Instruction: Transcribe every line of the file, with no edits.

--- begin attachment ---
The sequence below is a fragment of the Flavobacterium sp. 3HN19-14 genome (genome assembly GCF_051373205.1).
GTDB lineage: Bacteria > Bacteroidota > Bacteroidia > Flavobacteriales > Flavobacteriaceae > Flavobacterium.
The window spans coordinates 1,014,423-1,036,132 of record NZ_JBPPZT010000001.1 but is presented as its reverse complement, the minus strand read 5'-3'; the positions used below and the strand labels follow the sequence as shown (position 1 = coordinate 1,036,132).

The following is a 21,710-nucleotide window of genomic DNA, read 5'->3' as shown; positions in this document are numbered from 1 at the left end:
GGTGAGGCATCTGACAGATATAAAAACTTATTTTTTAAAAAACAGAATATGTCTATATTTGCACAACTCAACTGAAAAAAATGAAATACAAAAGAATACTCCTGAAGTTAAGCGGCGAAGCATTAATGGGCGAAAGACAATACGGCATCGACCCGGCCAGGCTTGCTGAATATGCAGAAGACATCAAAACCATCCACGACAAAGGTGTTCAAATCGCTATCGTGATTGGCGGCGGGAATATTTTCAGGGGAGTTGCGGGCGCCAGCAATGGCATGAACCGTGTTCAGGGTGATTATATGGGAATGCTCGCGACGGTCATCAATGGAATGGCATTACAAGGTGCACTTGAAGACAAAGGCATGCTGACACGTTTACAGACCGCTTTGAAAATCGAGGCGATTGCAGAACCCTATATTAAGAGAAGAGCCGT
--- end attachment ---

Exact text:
The sequence below is a fragment of the Flavobacterium sp. 3HN19-14 genome (genome assembly GCF_051373205.1).
GTDB lineage: Bacteria > Bacteroidota > Bacteroidia > Flavobacteriales > Flavobacteriaceae > Flavobacterium.
The window spans coordinates 1,014,423-1,036,132 of record NZ_JBPPZT010000001.1 but is presented as its reverse complement, the minus strand read 5'-3'; the positions used below and the strand labels follow the sequence as shown (position 1 = coordinate 1,036,132).

The following is a 21,710-nucleotide window of genomic DNA, read 5'->3' as shown; positions in this document are numbered from 1 at the left end:
GGTGAGGCATCTGACAGATATAAAAACTTATTTTTTAAAAAACAGAATATGTCTATATTTGCACAACTCAACTGAAAAAAATGAAATACAAAAGAATACTCCTGAAGTTAAGCGGCGAAGCATTAATGGGCGAAAGACAATACGGCATCGACCCGGCCAGGCTTGCTGAATATGCAGAAGACATCAAAACCATCCACGACAAAGGTGTTCAAATCGCTATCGTGATTGGCGGCGGGAATATTTTCAGGGGAGTTGCGGGCGCCAGCAATGGCATGAACCGTGTTCAGGGTGATTATATGGGAATGCTCGCGACGGTCATCAATGGAATGGCATTACAAGGTGCACTTGAAGACAAAGGCATGCTGACACGTTTACAGACCGCTTTGAAAATCGAGGCGATTGCAGAACCCTATATTAAGAGAAGAGCCGT